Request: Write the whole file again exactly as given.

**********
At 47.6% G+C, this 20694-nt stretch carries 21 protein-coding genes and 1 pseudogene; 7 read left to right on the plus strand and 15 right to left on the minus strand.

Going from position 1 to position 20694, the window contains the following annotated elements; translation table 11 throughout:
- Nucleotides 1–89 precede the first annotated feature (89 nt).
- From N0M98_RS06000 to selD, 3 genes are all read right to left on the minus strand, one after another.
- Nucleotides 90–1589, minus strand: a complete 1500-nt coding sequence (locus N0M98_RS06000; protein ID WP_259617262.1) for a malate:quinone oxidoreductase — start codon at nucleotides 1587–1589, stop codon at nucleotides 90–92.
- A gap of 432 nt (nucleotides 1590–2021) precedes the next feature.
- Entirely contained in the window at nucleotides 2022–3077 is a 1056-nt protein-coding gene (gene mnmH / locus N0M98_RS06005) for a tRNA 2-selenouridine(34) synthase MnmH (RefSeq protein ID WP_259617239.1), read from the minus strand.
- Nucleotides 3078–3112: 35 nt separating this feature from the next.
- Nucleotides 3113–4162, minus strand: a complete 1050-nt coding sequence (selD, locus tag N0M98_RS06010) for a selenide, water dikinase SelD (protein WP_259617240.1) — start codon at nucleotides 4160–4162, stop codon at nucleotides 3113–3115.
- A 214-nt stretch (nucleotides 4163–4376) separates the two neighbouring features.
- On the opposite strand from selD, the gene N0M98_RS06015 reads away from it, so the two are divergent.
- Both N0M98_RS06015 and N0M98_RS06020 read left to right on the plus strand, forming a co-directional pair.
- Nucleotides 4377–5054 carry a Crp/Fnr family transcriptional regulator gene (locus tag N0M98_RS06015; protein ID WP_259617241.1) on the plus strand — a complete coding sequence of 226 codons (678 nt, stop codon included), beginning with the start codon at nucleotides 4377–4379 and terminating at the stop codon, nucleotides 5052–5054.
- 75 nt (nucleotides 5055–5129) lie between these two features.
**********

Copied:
At 47.6% G+C, this 20694-nt stretch carries 21 protein-coding genes and 1 pseudogene; 7 read left to right on the plus strand and 15 right to left on the minus strand.

Going from position 1 to position 20694, the window contains the following annotated elements; translation table 11 throughout:
- Nucleotides 1–89 precede the first annotated feature (89 nt).
- From N0M98_RS06000 to selD, 3 genes are all read right to left on the minus strand, one after another.
- Nucleotides 90–1589, minus strand: a complete 1500-nt coding sequence (locus N0M98_RS06000; protein ID WP_259617262.1) for a malate:quinone oxidoreductase — start codon at nucleotides 1587–1589, stop codon at nucleotides 90–92.
- A gap of 432 nt (nucleotides 1590–2021) precedes the next feature.
- Entirely contained in the window at nucleotides 2022–3077 is a 1056-nt protein-coding gene (gene mnmH / locus N0M98_RS06005) for a tRNA 2-selenouridine(34) synthase MnmH (RefSeq protein ID WP_259617239.1), read from the minus strand.
- Nucleotides 3078–3112: 35 nt separating this feature from the next.
- Nucleotides 3113–4162, minus strand: a complete 1050-nt coding sequence (selD, locus tag N0M98_RS06010) for a selenide, water dikinase SelD (protein WP_259617240.1) — start codon at nucleotides 4160–4162, stop codon at nucleotides 3113–3115.
- A 214-nt stretch (nucleotides 4163–4376) separates the two neighbouring features.
- On the opposite strand from selD, the gene N0M98_RS06015 reads away from it, so the two are divergent.
- Both N0M98_RS06015 and N0M98_RS06020 read left to right on the plus strand, forming a co-directional pair.
- Nucleotides 4377–5054 carry a Crp/Fnr family transcriptional regulator gene (locus tag N0M98_RS06015; protein ID WP_259617241.1) on the plus strand — a complete coding sequence of 226 codons (678 nt, stop codon included), beginning with the start codon at nucleotides 4377–4379 and terminating at the stop codon, nucleotides 5052–5054.
- 75 nt (nucleotides 5055–5129) lie between these two features.